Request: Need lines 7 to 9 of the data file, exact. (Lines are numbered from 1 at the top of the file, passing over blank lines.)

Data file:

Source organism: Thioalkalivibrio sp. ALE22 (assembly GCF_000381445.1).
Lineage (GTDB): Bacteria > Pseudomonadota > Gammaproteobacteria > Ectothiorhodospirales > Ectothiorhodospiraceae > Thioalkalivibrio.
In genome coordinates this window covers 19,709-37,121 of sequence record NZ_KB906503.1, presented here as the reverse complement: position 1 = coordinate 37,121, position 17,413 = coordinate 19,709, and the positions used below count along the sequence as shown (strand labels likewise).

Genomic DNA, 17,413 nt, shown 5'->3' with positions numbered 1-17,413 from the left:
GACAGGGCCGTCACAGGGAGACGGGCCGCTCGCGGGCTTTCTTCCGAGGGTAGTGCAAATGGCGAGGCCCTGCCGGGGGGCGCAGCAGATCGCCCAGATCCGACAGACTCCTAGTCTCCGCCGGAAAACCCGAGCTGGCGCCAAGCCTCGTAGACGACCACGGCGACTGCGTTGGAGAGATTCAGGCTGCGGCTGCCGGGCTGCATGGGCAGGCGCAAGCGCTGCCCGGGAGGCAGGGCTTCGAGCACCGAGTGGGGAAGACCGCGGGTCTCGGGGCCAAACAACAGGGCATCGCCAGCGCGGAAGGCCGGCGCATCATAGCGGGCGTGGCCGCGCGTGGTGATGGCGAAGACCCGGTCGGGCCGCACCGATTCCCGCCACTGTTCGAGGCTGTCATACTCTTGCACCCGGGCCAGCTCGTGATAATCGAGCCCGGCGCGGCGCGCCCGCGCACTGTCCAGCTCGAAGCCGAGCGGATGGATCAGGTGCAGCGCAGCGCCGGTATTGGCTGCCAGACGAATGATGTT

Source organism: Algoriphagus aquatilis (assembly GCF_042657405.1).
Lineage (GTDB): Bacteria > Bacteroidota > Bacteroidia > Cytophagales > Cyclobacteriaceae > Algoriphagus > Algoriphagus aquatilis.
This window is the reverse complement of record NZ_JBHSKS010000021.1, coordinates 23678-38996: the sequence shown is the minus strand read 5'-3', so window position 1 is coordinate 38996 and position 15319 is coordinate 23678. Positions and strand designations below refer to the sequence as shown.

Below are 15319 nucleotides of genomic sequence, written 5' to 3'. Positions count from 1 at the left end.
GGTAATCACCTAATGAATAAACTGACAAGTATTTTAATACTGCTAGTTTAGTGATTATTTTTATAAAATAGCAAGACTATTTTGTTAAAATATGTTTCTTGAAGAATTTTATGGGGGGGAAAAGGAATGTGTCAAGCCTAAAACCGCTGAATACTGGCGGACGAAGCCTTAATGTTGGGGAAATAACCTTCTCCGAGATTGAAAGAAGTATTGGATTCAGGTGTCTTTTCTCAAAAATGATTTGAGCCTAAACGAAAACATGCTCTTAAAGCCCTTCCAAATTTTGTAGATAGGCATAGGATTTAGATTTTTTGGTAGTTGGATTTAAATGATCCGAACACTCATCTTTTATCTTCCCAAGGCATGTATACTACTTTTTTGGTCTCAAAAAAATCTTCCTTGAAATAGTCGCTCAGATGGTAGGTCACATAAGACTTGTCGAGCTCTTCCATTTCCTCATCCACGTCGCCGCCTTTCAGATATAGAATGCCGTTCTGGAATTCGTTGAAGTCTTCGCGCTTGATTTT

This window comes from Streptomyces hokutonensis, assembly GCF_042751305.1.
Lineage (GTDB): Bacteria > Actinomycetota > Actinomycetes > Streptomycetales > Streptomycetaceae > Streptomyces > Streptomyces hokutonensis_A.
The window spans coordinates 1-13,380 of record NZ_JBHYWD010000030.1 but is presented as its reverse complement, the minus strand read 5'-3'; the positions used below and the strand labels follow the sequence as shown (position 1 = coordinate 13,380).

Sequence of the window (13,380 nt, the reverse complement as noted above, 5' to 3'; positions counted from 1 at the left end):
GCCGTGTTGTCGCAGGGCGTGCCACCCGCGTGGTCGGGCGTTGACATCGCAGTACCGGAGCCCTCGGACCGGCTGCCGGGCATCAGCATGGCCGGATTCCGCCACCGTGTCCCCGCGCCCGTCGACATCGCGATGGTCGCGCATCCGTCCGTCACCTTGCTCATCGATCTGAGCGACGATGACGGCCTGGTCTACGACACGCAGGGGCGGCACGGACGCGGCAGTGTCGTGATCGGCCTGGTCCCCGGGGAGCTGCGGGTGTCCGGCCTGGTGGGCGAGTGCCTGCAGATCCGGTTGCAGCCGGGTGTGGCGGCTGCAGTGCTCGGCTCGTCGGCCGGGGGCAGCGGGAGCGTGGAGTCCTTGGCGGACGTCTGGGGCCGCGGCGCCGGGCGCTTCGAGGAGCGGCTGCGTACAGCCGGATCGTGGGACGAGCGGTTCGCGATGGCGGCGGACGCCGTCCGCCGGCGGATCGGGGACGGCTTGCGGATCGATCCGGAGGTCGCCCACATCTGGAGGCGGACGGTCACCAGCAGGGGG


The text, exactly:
Lineage (GTDB): Bacteria > Bacteroidota > Bacteroidia > Cytophagales > Cyclobacteriaceae > Algoriphagus > Algoriphagus aquatilis.
This window is the reverse complement of record NZ_JBHSKS010000021.1, coordinates 23678-38996: the sequence shown is the minus strand read 5'-3', so window position 1 is coordinate 38996 and position 15319 is coordinate 23678. Positions and strand designations below refer to the sequence as shown.

Below are 15319 nucleotides of genomic sequence, written 5' to 3'. Positions count from 1 at the left end.